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Old 01-31-2011   #11
Missoula, Montana
Paddling Since: 99
Join Date: Sep 2009
Posts: 37
Since you can get your hands on pain killers, see if you can find some muscle relaxants for tough relocations too. Only with the proper credibility, of course.

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Old 01-31-2011   #12
thornton, Colorado
Paddling Since: 1969
Join Date: Aug 2008
Posts: 600
Originally Posted by rhm View Post
duct tape and tampons (cause there's nothing better for stopping major bleeding). you can duct tape a tampon right on a big cut to stop major bleeding.
Thanks, I'm always getting nose bleeds, I think those tampons will do the trick. Just yanking your chain ( or strings ) but really, medical supplies are very expenses and good alternative ideas, always come in handy. Hope to hear of some more on this post.

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Old 01-31-2011   #13
North Bend, Washington
Paddling Since: 2009
Join Date: May 2009
Posts: 476
Actually, If you want THE most awesome and lightweight blood absorber- go with an Ultra Thin Maxi pad like the Always brand. They absorb a ton of blood, have a built in plastic barrier and weigh next to nothing. (It's also nice if someone needs it for other "urgent" reasons)
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Old 01-31-2011   #14
ngeoym's Avatar
Bayfield, Colorado
Paddling Since: 2006
Join Date: Jun 2007
Posts: 109
Maybe some of this stuff.

CELOX® Hemostat Blood Coagulant - Blood Stopping Powder
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Old 02-01-2011   #15
Stiff N' Wett's Avatar
Evergreen, Colorado
Paddling Since: 2003
Join Date: Feb 2010
Posts: 446
Epinephrine pen, you never know who might be or who might have become allergic to stings. I was at the Doc awhile back and told her I do a lot of multiday raft trips and would like to have an Epi Pen for my first aid kit and she wrote me up a prescription no questions asked. Plus I don't to miss a chance to stab someone in the ass with one of those huge needles.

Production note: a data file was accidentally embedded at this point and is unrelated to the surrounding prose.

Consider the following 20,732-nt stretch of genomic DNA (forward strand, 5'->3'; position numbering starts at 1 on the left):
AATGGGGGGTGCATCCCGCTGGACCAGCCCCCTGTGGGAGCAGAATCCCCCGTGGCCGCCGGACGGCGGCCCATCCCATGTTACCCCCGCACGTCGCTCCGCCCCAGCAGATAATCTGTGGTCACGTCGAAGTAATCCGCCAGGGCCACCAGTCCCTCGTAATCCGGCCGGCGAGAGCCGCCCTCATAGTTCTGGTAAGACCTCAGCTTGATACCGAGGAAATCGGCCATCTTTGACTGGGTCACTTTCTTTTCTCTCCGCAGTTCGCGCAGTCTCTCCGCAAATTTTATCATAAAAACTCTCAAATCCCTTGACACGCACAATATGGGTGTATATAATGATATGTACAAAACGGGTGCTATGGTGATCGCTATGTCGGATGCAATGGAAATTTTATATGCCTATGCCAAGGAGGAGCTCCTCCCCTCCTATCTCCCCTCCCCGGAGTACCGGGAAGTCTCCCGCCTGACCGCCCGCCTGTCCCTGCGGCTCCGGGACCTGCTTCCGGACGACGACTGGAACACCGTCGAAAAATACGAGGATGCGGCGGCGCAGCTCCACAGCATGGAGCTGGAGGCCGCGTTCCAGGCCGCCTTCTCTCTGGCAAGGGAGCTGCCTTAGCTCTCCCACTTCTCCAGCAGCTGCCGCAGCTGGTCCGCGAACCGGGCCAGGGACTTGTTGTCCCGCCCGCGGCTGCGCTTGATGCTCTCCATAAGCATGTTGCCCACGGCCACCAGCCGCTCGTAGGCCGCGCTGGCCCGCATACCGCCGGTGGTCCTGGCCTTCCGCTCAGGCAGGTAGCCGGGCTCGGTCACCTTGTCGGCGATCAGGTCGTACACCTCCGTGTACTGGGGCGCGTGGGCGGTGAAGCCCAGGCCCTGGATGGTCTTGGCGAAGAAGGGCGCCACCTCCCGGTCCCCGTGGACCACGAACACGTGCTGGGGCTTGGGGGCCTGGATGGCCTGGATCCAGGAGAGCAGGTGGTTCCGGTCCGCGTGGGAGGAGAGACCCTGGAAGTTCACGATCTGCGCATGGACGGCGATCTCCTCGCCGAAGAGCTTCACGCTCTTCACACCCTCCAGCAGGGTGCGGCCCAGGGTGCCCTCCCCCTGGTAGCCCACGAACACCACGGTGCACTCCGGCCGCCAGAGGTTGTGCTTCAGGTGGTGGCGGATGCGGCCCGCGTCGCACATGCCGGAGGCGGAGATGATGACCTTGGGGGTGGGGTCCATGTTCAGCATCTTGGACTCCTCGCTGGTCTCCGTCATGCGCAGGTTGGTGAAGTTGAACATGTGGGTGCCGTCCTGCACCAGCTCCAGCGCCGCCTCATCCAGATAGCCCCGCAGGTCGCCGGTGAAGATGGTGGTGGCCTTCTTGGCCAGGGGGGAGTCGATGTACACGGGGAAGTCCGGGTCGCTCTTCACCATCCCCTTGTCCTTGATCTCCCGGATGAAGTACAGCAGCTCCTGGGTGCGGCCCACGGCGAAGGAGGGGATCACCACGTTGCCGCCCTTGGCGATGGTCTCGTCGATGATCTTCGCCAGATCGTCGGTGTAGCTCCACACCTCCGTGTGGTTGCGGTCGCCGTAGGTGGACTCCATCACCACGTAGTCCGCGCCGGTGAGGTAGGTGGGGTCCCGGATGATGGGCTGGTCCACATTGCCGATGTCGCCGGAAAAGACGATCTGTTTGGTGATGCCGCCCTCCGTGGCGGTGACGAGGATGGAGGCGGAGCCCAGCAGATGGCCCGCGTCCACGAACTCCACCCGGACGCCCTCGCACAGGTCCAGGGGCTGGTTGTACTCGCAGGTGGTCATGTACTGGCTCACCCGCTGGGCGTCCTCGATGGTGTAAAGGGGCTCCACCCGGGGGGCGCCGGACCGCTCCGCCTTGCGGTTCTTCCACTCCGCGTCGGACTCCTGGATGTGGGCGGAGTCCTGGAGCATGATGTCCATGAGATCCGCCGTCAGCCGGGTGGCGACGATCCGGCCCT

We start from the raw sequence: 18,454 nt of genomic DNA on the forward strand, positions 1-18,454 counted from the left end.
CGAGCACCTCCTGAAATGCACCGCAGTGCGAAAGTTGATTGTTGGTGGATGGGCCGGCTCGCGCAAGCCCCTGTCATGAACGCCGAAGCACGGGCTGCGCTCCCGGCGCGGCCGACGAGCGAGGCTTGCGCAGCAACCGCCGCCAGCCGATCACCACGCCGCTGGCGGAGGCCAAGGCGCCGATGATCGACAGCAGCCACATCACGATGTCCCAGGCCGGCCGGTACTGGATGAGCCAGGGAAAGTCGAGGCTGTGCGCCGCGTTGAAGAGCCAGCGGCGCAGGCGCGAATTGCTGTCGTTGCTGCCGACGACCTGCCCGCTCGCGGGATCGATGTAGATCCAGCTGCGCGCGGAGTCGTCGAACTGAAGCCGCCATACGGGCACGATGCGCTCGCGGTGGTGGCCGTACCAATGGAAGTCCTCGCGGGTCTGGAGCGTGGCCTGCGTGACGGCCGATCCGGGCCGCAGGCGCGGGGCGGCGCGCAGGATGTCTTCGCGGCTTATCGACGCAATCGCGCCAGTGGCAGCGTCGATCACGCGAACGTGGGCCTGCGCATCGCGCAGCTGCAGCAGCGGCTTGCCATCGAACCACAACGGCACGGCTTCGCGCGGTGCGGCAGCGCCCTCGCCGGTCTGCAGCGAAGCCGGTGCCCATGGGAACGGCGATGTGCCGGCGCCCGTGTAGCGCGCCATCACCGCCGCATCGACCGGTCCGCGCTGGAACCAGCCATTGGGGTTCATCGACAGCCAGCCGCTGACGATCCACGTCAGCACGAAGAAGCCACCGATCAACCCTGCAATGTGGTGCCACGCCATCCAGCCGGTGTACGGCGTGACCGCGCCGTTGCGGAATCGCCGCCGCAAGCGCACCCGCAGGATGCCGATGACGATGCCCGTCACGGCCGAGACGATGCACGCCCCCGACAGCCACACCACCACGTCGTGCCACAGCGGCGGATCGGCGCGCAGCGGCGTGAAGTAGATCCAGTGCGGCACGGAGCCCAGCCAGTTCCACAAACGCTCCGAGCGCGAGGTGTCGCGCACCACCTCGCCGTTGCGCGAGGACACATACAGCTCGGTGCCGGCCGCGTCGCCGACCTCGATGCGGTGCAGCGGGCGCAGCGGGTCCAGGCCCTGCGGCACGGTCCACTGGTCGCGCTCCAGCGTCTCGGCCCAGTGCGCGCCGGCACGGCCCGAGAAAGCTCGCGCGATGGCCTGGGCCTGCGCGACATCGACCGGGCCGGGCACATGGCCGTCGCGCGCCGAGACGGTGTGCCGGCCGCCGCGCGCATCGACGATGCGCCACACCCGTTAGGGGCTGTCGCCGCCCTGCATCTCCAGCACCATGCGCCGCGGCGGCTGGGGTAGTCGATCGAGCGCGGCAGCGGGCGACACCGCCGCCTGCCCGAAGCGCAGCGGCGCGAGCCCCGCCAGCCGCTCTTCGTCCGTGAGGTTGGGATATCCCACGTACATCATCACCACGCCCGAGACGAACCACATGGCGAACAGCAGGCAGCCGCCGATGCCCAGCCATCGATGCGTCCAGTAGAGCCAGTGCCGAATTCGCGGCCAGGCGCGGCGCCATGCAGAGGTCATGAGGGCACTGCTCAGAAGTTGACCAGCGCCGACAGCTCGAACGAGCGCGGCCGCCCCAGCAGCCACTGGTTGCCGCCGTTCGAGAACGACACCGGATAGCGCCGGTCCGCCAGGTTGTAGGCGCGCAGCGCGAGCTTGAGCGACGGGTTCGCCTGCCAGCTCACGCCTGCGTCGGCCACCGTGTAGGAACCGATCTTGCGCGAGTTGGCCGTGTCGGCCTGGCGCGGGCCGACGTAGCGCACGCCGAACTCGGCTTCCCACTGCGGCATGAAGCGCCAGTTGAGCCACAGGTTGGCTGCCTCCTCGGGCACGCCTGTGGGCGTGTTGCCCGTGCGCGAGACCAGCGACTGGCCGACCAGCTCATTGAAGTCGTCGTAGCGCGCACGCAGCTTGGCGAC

Pool and a pond... Pond be good for you.
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Old 02-01-2011   #16
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Eastern Slope, Colorado
Paddling Since: 1980
Join Date: Jun 2007
Posts: 2,403
In addition to trauma, bone and joint, wound-care (steri strips and super glue are good additions), human waste, hot/cold emergency, and feminine hygiene items I keep 3 epi-pens, painkillers, over-the-counter products for every major type of ailment (cold and flu, diarrhea, upset stomach, pain, etc.), a prescription antibiotic, an antibiotic cream, and liquid antibiotic that works for eyes or ears. The antibiotics were recommended to me for multi-week trips by a paramedic I consulted when I put the kit together. For river trips it's a good idea to beef up the bone and joint stuff with extra SAM splints and triangle bandages. A CPR mask is huge too - it's not just about disease prevention, your victim will likely be vomiting. Check the contents of a high end kit on the internets and add items that people suggest in these forums.

I put the whole thing together, keep it in a red dry bag, and paid under $200 for its contents. It's more comprehensive than a comparably priced pre-packaged deal and because I shopped for each and every item (some at the pharmacy, some on eBay) I became much more intimately involved with the contents. I know what's in the bag and what it's for because I built a kit to solve plausible outdoor medical emergencies. You should do the same with your kit. Plan to do the shopping during or right after a wilderness first aid or first responder course. It's a great capstone to the learning experience.

The key is to make sure participants on your trips bring their own medications and minor first aid kits. This way the big kit only gets broken out for big situations and doesn't need constant band-aid and ibuprofen restocking! Also, things get lost on river trips. Boats flip and drunk people unclip stuff. If your comrades all had solid first aid kits on their boats you'll be much more prepared to deal with it.
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Old 02-01-2011   #17
dgosn's Avatar
San Juans, Colorado
Paddling Since: 2001
Join Date: Sep 2006
Posts: 485
Chinook Medical Chinook Medical Gear, Inc - Your Source for Medical Kits, Tactical Medic Combat Care Products, Emergency First Aid Supplies including hemostatic, personal protection, coiled iv, tourniquets, evacuation and more! sells kits, but if you put an order together you can do a custom one. I find most premaide kits are a rip off, who needs 100 bandaids? Use clothe tape and gauze balls. Carry a bottle of peroxide and isopropyl instead of individual packets.

I have a huge kit with most things mentioned above, as well as suture kit, LOTS of Bendryl, and dental kit for fillings/crowns.